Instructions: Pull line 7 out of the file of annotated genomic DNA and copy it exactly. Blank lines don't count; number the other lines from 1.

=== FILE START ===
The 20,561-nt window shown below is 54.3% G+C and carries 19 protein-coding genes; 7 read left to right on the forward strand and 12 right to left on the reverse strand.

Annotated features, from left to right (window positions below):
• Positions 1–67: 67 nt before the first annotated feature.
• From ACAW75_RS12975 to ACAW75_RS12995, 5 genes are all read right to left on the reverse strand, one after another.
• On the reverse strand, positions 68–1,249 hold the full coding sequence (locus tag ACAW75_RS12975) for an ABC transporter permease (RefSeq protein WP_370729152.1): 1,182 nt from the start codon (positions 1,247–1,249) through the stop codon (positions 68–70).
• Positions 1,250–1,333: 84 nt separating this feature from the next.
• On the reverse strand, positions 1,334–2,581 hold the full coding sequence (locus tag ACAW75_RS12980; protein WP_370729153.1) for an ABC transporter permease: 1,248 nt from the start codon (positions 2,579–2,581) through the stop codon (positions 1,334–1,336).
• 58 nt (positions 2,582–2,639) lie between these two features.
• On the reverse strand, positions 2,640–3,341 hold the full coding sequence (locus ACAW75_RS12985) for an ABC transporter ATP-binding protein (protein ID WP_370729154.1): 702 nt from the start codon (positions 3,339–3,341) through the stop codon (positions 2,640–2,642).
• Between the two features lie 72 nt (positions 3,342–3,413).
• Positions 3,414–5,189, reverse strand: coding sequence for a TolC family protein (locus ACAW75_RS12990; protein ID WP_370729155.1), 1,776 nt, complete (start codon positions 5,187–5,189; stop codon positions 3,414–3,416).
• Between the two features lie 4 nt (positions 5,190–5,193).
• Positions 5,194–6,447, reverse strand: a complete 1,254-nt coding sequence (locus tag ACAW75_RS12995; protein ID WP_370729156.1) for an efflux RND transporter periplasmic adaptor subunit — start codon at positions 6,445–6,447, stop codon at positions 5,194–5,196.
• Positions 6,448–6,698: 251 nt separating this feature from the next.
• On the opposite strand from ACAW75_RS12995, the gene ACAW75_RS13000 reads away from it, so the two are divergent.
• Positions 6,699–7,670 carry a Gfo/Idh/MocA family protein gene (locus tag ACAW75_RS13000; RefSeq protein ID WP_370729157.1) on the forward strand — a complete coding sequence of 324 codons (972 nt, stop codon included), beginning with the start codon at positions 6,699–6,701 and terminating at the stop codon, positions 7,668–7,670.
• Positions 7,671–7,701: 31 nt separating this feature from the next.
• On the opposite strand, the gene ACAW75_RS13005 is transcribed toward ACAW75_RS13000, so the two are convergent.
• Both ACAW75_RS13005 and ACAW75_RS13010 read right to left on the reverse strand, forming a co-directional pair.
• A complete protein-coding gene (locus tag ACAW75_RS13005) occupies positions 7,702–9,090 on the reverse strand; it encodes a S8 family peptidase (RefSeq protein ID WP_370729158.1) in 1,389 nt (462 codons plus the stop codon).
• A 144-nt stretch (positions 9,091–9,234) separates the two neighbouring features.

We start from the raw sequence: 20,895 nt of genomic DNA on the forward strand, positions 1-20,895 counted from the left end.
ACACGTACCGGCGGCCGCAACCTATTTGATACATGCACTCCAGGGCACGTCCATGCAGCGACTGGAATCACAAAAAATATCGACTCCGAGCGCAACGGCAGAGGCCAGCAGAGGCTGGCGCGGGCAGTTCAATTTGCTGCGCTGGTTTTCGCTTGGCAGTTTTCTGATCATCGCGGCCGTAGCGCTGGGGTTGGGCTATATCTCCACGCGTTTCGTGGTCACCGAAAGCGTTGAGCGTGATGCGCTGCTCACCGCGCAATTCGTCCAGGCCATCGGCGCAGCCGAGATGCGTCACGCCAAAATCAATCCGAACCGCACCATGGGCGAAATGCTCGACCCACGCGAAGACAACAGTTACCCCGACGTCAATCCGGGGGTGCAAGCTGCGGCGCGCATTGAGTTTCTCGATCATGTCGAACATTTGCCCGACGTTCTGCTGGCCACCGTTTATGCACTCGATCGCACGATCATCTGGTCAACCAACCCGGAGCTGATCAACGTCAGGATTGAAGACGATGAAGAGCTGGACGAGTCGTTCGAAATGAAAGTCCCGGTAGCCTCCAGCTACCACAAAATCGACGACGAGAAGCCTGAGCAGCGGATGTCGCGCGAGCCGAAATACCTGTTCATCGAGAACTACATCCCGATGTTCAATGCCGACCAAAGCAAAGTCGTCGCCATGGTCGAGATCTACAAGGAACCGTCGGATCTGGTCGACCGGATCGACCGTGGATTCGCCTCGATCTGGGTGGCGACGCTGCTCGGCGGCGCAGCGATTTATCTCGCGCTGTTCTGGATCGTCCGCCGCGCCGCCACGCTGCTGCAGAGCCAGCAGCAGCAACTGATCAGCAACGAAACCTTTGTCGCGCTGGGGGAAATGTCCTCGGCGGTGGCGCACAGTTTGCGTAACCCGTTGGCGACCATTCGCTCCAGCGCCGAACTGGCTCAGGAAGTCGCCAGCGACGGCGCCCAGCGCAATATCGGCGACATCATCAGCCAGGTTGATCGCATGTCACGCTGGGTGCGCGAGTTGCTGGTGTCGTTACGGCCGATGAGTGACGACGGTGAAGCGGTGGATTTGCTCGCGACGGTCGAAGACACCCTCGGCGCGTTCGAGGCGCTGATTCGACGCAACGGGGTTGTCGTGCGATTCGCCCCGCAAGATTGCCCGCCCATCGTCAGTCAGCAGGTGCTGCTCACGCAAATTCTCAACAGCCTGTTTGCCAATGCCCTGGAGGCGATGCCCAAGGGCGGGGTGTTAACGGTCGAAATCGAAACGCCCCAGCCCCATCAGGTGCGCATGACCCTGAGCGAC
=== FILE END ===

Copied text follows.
• On the reverse strand, positions 1,334–2,581 hold the full coding sequence (locus tag ACAW75_RS12980; protein WP_370729153.1) for an ABC transporter permease: 1,248 nt from the start codon (positions 2,579–2,581) through the stop codon (positions 1,334–1,336).